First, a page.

Handbook of Game Theory, Vol. 3 Edited by Robert Aumann and Sergiu Hart, Elsevier, New York, 2002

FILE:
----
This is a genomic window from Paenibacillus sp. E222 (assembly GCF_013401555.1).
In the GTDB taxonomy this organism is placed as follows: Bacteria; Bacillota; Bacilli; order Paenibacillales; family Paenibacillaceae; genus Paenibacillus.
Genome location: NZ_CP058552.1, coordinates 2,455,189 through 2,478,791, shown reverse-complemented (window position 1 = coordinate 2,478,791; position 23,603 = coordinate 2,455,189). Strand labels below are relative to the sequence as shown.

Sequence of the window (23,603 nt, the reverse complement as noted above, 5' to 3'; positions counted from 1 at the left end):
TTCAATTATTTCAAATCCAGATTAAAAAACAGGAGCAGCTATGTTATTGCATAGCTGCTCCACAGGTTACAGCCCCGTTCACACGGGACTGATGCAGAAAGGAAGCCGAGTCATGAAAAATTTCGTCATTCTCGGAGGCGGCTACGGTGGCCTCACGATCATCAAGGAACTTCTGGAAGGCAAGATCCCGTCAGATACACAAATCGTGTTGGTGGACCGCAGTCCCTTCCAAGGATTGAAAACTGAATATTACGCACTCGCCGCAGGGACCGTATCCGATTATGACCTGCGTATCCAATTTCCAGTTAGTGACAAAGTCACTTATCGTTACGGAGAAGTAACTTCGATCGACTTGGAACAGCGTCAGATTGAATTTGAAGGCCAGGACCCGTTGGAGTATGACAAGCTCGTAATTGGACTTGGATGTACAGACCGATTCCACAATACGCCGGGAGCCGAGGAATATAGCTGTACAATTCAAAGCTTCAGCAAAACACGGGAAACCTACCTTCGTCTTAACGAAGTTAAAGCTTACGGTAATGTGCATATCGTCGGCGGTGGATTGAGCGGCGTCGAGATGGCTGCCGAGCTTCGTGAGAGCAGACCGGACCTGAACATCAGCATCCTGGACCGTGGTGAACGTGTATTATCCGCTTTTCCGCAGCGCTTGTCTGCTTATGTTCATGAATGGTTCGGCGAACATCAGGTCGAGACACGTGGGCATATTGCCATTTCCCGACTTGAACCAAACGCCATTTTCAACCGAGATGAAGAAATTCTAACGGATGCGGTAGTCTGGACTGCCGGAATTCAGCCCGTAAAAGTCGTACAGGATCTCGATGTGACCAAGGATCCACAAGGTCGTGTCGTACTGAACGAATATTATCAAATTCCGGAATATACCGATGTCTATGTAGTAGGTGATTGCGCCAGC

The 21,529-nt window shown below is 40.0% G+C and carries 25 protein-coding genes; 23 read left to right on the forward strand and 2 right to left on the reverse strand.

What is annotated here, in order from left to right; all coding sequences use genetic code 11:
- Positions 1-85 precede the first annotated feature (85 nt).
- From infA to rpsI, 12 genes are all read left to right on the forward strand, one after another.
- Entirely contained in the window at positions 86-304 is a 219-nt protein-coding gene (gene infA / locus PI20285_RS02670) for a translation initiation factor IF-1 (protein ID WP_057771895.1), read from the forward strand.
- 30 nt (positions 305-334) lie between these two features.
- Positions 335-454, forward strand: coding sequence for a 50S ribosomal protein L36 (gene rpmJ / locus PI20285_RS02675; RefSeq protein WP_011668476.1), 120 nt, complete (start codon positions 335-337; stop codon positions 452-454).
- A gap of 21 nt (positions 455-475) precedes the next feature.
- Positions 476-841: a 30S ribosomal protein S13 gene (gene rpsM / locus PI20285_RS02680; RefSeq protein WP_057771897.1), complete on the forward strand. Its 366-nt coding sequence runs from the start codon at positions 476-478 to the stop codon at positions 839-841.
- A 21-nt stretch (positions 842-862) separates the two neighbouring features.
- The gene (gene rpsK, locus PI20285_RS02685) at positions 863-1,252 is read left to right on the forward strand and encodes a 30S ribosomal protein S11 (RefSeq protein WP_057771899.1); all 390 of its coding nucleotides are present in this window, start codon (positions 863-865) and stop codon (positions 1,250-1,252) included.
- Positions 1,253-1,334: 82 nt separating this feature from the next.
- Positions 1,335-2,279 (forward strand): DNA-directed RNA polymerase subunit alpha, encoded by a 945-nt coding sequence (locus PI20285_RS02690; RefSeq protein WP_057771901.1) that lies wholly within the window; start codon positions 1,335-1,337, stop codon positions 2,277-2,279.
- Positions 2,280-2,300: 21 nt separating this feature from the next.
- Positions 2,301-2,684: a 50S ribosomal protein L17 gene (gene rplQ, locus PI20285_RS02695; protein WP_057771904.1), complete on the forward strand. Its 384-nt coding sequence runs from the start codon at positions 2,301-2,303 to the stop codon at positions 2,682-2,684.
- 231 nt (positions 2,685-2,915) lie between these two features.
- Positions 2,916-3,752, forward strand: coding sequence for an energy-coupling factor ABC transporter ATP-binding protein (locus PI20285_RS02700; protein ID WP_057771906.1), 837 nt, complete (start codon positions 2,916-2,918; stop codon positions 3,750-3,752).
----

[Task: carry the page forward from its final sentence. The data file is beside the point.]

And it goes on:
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Games and Economic Behavior 46 (2004) 215–218 www.elsevier.com/locate/geb Handbook of Game Theory, Vol. 3 Edited by Robert Aumann and Sergiu Hart, Elsevier, New York, 2002. This is the ﬁnal volume of three that organize and summarize the game theory literature, a task that becomes more necessary as the ﬁeld grows. In the 1960s the main actors could have met in a large room, but today there are several national conferences with concurrent sessions, and the triennial World Congress. MathSciNet lists almost 700 pieces per year with game theory as their primary or secondary classiﬁcation. The problem is not quite that the yearly output is growing—this number is only a bit higher than two decades ago— but simply that it is accumulating. No one can keep up with the whole literature, so we have come to recognize these volumes as immensely valuable. They are on almost everyone’s shelf. The initial four chapters discuss the basics of the Nash equilibrium. Van Damme focuses on the mathematical properties of reﬁnements, and Hillas and Kohlberg work up to the Nash equilibrium from below, discussing its rationale with respect to dominance concepts, rationalizability, and correlated equilibria. Aumann and Heifetz treat the foundations of incomplete information, and Raghavan looks at the properties of two-person games that do not generalize. There is less overlap among the four chapters than one would expect, and it is valuable to get these parties’ views on the basic questions. It strikes me as lively and healthy that after many years the ﬁeld continues to question and sometimes modify its foundations. A difﬁculty is that some chapters are several years old. Van Damme states that he wrote his piece on reﬁnements in 1994, and adds a 1996 postscript noting a result that seems to challenge the whole project. For a game g, if we choose a strategy proﬁle s and subset C of the players, we can deﬁne the reduced game with respect to s and C as the one where the players outside of C automatically play the strategies assigned to them in s, while the players in C have the same choices as in g. Consistency of a solution concept, by a deﬁnition of Peleg and Tijs (1996), requires that if s is a solution of the original g, then the players in C are at a solution of the reduced game when they use the strategies assigned by s. However, Norde et al. (1996) show that the only solution concept that is non- empty, individually rational, and consistent is the Nash equilibrium. Thus any reasonable reﬁnement of Nash will run afoul of consistency. It seems hard for reﬁnement advocates to dismiss consistency, since it is so close to the basic rationale for the Nash equilibrium. Given van Damme’s role as an integrator and expounder of different solution concepts, this reviewer would like to hear his views on what this surprising result means for reﬁnement theory. 0899-8256/2003 Published by Elsevier Inc. doi:10.1016/S0899-8256(03)00172-6 216 Book review / Games and Economic Behavior 46 (2004) 215–218 Oliver Wendell Holmes wrote about a deacon who made his one-horse shay out of parts of exactly equal sturdiness, so that they all fell apart at once—“all at once and nothing ﬁrst, as bubbles do when they burst.” The problem for a review volume is to bring all the parts together at once so the surveys will be equally current, and that seems to be harder. There are perverse incentives here—the chapter submitted ﬁrst will be the most out of date. The survey of stochastic games has a good answer: Mertens’ article stops at 1994 and Vielle brings it up to date. Both papers make this difﬁcult subject more accessible with clear examples. This volume of the Handbook includes some less standard topics. Ali Khan and Sun discuss many-player non-cooperative games, and von Stengel writes on the computation of equilibria for two-person games, as used in the McKelvey, McLennan, and Turocy’s GAMBIT and Pfeffer and Koller’s GALA, computer programs to ﬁnd numerical equilibria. Downloadable ﬂexible programs that ﬁnd equilibria or reﬁnements are a new development made possible by fast personal computers and the internet. They are improving and it will be interesting to see how they interact with theoretical research. A group of articles surveys non-cooperative applications to speciﬁc contexts. Banks writes on political institutions, and Benoit and Kornhauser on legal applications. Ausubel, Cramton, and Deneckere integrate the literature on bargaining with incomplete informa- tion, emphasizing that element as a source of inefﬁciency. Palfrey surveys one part of implementation theory, those social choice rules for which there exists some implementing mechanism yielding the rule as an equilibrium (as opposed, for example, to rules imple- mentable by strategies that are dominant or resistant to coalitions). An important milestone was Tirole’s 1988 text on industrial organization, which showed that an entire ﬁeld of economics could be treated in a uniﬁed way by a game-theoretic approach. Bagwell and Wolinsky survey industrial organization, focusing on those results for which game theory added new content (as opposed to it formalizing existing ideas). They translate the theories into a basic model in which two ﬁrms compete over two periods, then modify the model to discuss international trade, entry deterrence, predation, collusion, and promotional “sales.” Avenhaus and von Stengel survey arms control inspection games, including the problem of allocating a limited quota of inspections among suspicious events, as well as “material accountancy,” meaning monitoring reactors under the Non-Proliferation Treaty, to detect any nuclear material that is being diverted to weapons production. There will be some noise in the data, and possibly an adversary trying to escape detection. The literature is part of operations research in that it uses readily measured variables to generate speciﬁc advice. The authors stop short of saying that the authorities have used these techniques, and it would be interesting to know why not. These are momentous issues that have just been used to justify a war. The volumes do not include game theoretical applications to business subjects, such as ﬁnance, operations management, or ﬁnancial and managerial accounting, but this gap is ﬁlled by the recent book edited by Chatterjee and Samuelson (2001). As a researcher in political science I sometimes ﬁnd the game-theoretical literature frus- trating, since it talks as if it were describing social conﬂict but pays so little systematic attention to empirical facts. Only two articles in the volume show a sustained interest in evidence, and only one of these involves naturally occurring social phenomena. Shubik Book review / Games and Economic Behavior 46 (2004) 215–218 217 surveys experimentation directed at testing game-theoretical ideas, excluding, reasonably, the thousands of experiments where subjects played matrix games to investigate person- ality, culture, communication or other contextual variables. The other chapter is Grief’s summary of economic history applications. It is worth reading to see how game theory can be more than a mathematical structure, how it can explain phenomena in the world. The literature focuses on the design of rules that maintain stable economic relationships and coalitions—Jewish Maghribi traders in the eleventh century Mediterranean area, or Amer- ican merchants operating in Mexican California, or the credit system in pre-revolutionary France. The contexts change over time and place, and this generates a natural laboratory, as players choose different institutions to ﬁt their situations. The quest to reduce equilibria described in van Damme’s chapter is less pressing for these writers, who want a degree of ﬂexibility for their theories. Movement from one equilibria to another is something to be explained from the empirical context rather than a general criterion of rationality. Surveys by Winter, McLean, Neyman, Monderer and Samet, and Hart discuss the Shapley value and its generalizations: extensions to NTU games, games with an inﬁnity of players, and games representing competitive economies. Mertens treats applications to taxation and public goods. Derived from the work of Aumann and Kurz, this area strikes me as especially interesting, but from the dates of the references it seems to have halted in the 1980s. Around the time of the founding, strategic form and characteristic function theory were conceptually united, the latter seen as the natural extension of the former using a deﬁnition of the characteristic functions based on the strategic form. The year 1952 saw the ﬁrst mathematical textbook in which J.C.C. McKinsey explained n-person games using characteristic functions and added a footnote that “another approach to this subject” had been recently developed by Nash (McKinsey, 1952). Of course, this other approach took over as the natural way to generalize two-person games, while characteristic function theory came to be seen as a separate topic. Some results have appeared uniting the two approaches, but the articles in this section suggest that this has not been a major research theme. The Handbook reﬂects the ﬁeld, but it also has had a role in deﬁning it by including or omitting a particular literature. Differential game theory is underrepresented compared to the volume of work, and combinatorial games (surveyed by Guy, 1996) are not there at all. This makes sense in that these parts interact very little with the rest of the ﬁeld. However, there is one aspect of the Handbook’s chosen boundary that I think is unfortunate. By its title and emphasis it is a book of theory with a focus on economics—empirical applications are there but treated more brieﬂy. The effect on both theoreticians and appliers is for the worse, since the former go off on ﬂights and miss some important applications, and applied users stay less sophisticated.